Humboldt State senior Brailee VandenBoom during the women's high jump at the 2020 Kim Duyst Invitational March 7 at Stanislaus State University. | Photo by Elliott Portillo

Trackside Tales with Elliott Portillo

First-hand account from Humboldt State distance runner Elliott Portillo

First-hand account from Humboldt State distance runner Elliott Portillo

For track and field athletes like myself, March usually means a return to early season competition after a long, cold winter of preparation and training. On March 6 and 7, Humboldt State University’s Track and Field team traveled to Turlock, California to participate at the 2020 Kim Duyst Invitational at Stanislaus State University.

Traditionally, this meet brings together programs from across Northern and Central California to post early season times and marks. For myself and other track-based Lumberjacks, it means a long and winding drive down Highway 101 on a large and cumbersome charter bus with very little leg room and one bathroom for around 40 runners, jumpers and throwers.

As the trip progressed, the foggy redwood canopy gave way to neat rows and columns of orchards and, eventually, the urban jungle on both sides of the I-5 through Stockton, Modesto and Turlock.

As a whole, my race, a morning event, was uneventful. I found myself heading to the front of a large pack of runners after a few laps, and wound up leading the race for a good two miles in a very strong headwind. The racers must have enjoyed my wind-breaking, as nobody made a move to pass me until a few laps to go. Three runners passed me in the last few laps, leaving my decrepit body in their wake after all of my heavy lifting.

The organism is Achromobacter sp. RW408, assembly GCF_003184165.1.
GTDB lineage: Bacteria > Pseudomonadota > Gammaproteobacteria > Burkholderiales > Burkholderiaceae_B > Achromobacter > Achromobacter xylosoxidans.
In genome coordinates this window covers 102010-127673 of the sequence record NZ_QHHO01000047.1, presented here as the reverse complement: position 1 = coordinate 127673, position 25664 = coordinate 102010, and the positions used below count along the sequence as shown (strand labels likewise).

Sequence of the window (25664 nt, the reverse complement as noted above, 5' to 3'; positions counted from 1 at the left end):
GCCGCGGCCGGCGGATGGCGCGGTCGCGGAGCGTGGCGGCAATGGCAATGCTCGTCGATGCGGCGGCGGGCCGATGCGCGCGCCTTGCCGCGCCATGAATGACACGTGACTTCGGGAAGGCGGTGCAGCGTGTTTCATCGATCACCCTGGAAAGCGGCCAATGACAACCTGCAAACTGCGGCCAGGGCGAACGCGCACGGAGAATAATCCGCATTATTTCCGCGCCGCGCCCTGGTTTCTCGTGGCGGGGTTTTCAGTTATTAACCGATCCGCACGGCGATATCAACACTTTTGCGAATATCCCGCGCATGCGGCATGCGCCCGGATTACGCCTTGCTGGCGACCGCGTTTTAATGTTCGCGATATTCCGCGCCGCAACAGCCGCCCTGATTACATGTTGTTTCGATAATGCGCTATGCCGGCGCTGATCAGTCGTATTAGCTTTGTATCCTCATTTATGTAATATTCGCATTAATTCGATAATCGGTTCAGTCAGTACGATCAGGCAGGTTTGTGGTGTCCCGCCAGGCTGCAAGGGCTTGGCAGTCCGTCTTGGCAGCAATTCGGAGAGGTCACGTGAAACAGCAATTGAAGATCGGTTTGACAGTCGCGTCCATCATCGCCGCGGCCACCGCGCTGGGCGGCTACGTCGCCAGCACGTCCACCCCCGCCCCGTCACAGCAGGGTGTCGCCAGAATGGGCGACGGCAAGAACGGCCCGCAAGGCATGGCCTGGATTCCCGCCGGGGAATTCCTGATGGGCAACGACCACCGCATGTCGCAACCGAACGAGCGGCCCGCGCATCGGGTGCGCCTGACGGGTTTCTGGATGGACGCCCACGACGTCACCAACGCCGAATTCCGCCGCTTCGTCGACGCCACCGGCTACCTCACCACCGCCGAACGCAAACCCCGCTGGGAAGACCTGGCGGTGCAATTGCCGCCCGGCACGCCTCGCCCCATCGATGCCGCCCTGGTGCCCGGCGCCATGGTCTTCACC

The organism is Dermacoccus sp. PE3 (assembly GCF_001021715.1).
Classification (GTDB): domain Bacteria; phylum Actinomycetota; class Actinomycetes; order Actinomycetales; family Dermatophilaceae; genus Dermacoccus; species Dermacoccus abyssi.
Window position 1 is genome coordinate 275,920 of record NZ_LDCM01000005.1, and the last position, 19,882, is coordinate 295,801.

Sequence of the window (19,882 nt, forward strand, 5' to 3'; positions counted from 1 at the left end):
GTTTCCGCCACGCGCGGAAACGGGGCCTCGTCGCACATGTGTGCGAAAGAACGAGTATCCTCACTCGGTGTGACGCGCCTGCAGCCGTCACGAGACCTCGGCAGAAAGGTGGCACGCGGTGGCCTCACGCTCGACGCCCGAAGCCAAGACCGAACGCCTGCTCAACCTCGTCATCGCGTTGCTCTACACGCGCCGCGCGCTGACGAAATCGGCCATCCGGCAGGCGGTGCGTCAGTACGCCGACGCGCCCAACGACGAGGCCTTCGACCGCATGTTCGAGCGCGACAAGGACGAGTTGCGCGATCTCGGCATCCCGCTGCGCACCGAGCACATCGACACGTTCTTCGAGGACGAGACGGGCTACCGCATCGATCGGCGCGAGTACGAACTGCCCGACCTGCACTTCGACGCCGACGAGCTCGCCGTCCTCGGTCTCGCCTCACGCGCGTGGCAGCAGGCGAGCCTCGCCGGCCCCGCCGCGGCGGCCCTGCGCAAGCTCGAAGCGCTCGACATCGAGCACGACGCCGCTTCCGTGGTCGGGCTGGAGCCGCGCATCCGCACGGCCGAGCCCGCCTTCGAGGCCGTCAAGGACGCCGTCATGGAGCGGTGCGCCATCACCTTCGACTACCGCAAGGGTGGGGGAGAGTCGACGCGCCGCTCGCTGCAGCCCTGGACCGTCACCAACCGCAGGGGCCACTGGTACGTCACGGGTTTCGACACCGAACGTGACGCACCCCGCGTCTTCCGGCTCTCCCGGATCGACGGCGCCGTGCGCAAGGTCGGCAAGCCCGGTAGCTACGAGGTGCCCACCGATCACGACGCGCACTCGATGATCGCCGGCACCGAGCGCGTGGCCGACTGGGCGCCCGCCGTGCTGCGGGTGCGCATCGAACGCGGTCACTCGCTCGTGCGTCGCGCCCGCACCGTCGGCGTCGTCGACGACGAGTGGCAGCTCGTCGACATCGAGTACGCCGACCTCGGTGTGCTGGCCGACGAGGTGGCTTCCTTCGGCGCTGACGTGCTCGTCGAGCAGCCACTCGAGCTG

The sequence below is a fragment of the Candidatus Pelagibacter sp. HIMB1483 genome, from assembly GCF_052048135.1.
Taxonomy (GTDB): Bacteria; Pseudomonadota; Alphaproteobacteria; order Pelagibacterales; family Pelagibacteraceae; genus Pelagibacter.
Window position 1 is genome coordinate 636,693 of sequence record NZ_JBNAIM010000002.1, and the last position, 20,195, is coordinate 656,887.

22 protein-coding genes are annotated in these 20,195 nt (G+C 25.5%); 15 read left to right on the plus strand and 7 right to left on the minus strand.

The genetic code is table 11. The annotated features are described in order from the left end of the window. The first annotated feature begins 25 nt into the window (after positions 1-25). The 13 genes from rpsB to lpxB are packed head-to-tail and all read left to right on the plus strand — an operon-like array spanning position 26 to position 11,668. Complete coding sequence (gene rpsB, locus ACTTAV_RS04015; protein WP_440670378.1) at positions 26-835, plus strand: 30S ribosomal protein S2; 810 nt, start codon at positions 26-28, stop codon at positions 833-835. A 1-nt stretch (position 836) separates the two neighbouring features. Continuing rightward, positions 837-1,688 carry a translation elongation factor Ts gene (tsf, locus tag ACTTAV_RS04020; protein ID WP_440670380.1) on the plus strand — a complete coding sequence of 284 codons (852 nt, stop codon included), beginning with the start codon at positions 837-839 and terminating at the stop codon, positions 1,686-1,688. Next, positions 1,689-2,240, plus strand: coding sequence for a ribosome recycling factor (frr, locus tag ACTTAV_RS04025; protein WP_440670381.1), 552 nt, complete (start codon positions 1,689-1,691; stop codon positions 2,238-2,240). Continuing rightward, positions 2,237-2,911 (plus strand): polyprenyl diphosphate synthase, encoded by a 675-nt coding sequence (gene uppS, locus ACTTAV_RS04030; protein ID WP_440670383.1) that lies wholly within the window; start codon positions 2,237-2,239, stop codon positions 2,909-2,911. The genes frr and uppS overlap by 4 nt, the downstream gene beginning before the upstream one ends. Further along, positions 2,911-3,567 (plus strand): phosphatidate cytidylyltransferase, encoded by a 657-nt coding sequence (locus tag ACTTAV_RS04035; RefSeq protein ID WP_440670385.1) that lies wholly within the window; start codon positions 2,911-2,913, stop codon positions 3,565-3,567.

One advantage of racing early in the morning is the opportunity to watch teammates compete, and boy was I in for a show. I got to see senior Jaye Washington finish second in the long jump, while Brailee VandenBoom tied for first place in the high jump. These were just a handful of the performances I was able to view during my downtime after my race. Even if an athlete didn’t make it to the podium, there was plenty to celebrate—a new personal best, or out-leaning someone at the line to gain one more spot.

Things only heated up as the day progressed. The weather alternated between sunny and overcast, with swaths of clouds blanketing the vast expanse of the Central Valley. In the evening, eight Humboldt State women toed the line for the fastest race of the 5,000 meter run, made up of 12 and a half laps and just over three circular miles of Stanislaus’s faded red oval.

Of those eight Humboldt runners, six women ran fast enough to qualify for the California Collegiate Athletic Association championships in May. Junior Cessair McKinney ran with the top group for most of the race, at one point running to the front and pushing the pace, showing no regard for how bad she might feel later. Her teammate, freshman Lucy Atkinson, hung back in the next pack of runners.

Eventually, the two groups strung out and splintered, as the dense pack turned into a single file parade around the track. McKinney finished six, while Atkinson finished fourth.

It was just our luck that just as we began packing up to leave, the skies, which had been threatening rain all day, finally opened up and unleashed a downpour.

I guess we brought a bit of Humboldt with us after all.

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